John Hood offers another must-read column today. This time he clears the air with respect to the Left’s argument about last week’s Supreme Court ruling on political campaign spending, which affirms free speech rights. You might be surprised to learn that Hood writes, yep, the Left is correct: corporation aren’t people. But there’s more:
You see, all citizens have equal rights under the Constitution. They enjoy these rights as individuals and are free to exercise them as individuals or as groups, in any voluntary association they choose. Because corporations are bundles of contracts among various individuals – shareholders, managers, employees, vendors, and customers – those individuals retain the right to associate or not to associate with each other. Because shareholders yield the day-to-day control of their funds to managers to maximize their return on investment, managers have significant leeway to decide how best to deploy those funds – to develop new products, attract new talent, acquire new assets, earn goodwill through charitable contributions, or seek to secure public policies they deem most likely to maximize the profitability of the business.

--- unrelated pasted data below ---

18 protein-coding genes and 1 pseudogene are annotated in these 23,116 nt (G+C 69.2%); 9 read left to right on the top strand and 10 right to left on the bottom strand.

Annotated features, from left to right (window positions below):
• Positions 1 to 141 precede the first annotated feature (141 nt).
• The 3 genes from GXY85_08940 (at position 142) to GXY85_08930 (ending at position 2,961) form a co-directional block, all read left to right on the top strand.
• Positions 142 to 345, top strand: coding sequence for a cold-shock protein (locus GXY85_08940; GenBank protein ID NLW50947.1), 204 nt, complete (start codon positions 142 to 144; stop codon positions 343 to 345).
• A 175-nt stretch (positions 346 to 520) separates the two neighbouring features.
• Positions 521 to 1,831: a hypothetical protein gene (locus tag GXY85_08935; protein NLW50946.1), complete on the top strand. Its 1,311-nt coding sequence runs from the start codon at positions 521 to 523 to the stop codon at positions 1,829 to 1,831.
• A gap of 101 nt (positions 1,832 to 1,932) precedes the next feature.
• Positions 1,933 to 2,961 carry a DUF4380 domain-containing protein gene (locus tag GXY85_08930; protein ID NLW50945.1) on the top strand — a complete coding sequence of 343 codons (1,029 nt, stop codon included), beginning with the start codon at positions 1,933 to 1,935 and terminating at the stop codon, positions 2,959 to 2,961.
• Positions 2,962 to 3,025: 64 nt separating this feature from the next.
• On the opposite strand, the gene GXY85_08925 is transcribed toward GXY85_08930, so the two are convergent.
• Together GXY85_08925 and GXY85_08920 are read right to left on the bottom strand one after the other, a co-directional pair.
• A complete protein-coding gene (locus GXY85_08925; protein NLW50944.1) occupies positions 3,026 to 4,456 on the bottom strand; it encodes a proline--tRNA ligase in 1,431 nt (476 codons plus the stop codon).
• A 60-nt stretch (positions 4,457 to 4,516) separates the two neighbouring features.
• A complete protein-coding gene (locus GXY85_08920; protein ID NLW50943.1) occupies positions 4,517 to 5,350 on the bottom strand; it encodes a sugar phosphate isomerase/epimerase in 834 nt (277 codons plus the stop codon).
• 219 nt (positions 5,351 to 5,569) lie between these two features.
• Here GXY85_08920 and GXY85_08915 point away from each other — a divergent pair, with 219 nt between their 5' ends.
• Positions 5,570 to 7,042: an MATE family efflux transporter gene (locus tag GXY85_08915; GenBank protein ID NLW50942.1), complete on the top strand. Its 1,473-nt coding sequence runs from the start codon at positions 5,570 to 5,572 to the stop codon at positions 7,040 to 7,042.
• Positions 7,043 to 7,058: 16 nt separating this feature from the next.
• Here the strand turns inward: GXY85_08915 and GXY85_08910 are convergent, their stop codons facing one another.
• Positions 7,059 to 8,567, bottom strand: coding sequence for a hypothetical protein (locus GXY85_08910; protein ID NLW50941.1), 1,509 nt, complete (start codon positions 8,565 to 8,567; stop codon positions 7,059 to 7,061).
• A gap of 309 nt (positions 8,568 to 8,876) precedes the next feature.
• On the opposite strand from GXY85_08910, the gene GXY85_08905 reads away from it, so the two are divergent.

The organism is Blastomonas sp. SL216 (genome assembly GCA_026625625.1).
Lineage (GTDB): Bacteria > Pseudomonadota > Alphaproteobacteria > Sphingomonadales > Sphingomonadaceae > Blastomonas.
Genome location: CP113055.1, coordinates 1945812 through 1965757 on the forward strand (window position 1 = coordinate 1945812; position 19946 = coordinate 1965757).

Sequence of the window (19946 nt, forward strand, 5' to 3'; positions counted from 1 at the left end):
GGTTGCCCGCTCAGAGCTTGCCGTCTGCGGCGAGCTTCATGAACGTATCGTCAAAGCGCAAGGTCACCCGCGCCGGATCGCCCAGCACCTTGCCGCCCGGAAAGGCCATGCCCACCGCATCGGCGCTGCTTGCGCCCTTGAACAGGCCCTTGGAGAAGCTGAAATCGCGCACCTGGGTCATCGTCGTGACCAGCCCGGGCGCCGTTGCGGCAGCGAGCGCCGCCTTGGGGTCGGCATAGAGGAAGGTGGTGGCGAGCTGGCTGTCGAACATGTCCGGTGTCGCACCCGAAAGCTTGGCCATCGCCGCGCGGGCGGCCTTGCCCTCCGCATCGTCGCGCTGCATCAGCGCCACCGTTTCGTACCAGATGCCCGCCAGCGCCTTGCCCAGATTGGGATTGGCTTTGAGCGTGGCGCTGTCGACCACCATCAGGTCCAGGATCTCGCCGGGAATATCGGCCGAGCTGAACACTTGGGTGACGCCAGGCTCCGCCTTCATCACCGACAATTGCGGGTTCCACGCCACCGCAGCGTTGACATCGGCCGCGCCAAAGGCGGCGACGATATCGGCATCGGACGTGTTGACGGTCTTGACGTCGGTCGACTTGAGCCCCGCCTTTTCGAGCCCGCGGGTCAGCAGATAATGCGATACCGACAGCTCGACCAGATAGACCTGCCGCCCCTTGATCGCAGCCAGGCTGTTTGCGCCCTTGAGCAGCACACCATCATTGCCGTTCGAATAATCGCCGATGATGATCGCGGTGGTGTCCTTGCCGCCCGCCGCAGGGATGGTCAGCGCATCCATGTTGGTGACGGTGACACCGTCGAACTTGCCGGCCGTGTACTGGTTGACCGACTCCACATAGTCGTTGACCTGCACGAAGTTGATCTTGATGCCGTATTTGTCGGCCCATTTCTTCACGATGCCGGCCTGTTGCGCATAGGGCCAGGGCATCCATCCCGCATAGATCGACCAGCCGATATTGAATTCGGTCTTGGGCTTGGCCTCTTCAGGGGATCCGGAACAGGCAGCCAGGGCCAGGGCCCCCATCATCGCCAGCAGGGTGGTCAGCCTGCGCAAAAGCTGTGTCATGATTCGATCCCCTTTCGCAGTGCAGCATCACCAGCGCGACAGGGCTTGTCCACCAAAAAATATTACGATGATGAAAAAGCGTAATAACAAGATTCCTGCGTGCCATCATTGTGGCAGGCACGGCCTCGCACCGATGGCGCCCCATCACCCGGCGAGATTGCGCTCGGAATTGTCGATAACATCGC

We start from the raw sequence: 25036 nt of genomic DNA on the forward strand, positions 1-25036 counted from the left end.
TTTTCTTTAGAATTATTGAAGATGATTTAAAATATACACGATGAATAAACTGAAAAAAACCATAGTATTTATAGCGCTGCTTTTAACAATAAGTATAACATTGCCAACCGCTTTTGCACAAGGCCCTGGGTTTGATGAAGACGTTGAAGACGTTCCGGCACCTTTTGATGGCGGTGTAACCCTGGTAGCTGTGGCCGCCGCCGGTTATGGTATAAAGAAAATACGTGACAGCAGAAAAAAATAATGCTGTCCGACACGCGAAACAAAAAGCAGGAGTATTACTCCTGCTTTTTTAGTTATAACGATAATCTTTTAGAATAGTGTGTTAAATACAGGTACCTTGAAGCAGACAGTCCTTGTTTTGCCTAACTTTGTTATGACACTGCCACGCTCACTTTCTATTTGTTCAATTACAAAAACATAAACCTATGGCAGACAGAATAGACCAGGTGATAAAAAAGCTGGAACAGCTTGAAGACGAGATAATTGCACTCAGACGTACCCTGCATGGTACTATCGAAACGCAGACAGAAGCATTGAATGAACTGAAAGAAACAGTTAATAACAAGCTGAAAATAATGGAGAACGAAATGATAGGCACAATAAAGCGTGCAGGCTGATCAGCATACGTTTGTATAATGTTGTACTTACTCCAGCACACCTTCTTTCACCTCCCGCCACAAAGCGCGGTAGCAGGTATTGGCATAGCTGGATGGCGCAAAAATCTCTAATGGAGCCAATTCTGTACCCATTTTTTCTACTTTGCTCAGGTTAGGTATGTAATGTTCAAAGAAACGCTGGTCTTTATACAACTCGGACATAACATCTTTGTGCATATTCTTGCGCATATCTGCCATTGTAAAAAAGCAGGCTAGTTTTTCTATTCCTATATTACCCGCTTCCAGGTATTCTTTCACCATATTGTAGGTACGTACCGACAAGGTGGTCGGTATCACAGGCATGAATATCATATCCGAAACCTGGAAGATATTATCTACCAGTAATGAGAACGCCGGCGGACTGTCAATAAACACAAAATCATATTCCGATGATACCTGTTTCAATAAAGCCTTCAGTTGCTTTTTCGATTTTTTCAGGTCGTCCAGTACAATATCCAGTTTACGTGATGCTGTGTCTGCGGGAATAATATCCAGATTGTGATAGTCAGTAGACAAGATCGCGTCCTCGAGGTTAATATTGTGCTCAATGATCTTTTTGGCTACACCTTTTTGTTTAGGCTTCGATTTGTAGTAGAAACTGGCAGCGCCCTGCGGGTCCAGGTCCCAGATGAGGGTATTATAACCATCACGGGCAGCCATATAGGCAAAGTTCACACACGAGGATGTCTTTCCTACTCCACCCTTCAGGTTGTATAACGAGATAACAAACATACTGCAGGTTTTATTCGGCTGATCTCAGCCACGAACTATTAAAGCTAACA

The Left is oddly mesmerized by the notion that corporations shouldn’t be allowed to expend dollars on politics because corporations aren’t people. Right – corporations aren’t people. They are inanimate contracts among people. Those people have First Amendment rights that government cannot be allowed to abrogate just because it doesn’t like what’s being said, published, broadcast, or Tweeted.
This one’s a keeper.